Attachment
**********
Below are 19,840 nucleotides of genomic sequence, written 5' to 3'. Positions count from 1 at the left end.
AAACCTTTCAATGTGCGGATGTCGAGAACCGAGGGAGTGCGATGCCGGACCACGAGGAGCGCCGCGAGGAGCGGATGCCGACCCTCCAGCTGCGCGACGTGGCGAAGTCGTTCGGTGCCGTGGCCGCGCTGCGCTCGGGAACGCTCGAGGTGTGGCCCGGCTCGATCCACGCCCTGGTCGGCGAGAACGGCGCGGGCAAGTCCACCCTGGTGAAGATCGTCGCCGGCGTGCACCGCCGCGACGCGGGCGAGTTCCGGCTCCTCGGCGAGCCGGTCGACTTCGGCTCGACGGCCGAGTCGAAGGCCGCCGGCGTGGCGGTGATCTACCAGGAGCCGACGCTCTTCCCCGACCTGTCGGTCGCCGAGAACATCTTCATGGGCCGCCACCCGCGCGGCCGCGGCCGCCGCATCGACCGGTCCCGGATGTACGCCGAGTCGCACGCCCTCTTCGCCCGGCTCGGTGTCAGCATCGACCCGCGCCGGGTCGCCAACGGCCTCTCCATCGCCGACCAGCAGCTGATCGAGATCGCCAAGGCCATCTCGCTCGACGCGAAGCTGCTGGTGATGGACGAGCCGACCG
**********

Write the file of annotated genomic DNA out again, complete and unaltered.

Below are 19,840 nucleotides of genomic sequence, written 5' to 3'. Positions count from 1 at the left end.
AAACCTTTCAATGTGCGGATGTCGAGAACCGAGGGAGTGCGATGCCGGACCACGAGGAGCGCCGCGAGGAGCGGATGCCGACCCTCCAGCTGCGCGACGTGGCGAAGTCGTTCGGTGCCGTGGCCGCGCTGCGCTCGGGAACGCTCGAGGTGTGGCCCGGCTCGATCCACGCCCTGGTCGGCGAGAACGGCGCGGGCAAGTCCACCCTGGTGAAGATCGTCGCCGGCGTGCACCGCCGCGACGCGGGCGAGTTCCGGCTCCTCGGCGAGCCGGTCGACTTCGGCTCGACGGCCGAGTCGAAGGCCGCCGGCGTGGCGGTGATCTACCAGGAGCCGACGCTCTTCCCCGACCTGTCGGTCGCCGAGAACATCTTCATGGGCCGCCACCCGCGCGGCCGCGGCCGCCGCATCGACCGGTCCCGGATGTACGCCGAGTCGCACGCCCTCTTCGCCCGGCTCGGTGTCAGCATCGACCCGCGCCGGGTCGCCAACGGCCTCTCCATCGCCGACCAGCAGCTGATCGAGATCGCCAAGGCCATCTCGCTCGACGCGAAGCTGCTGGTGATGGACGAGCCGACCG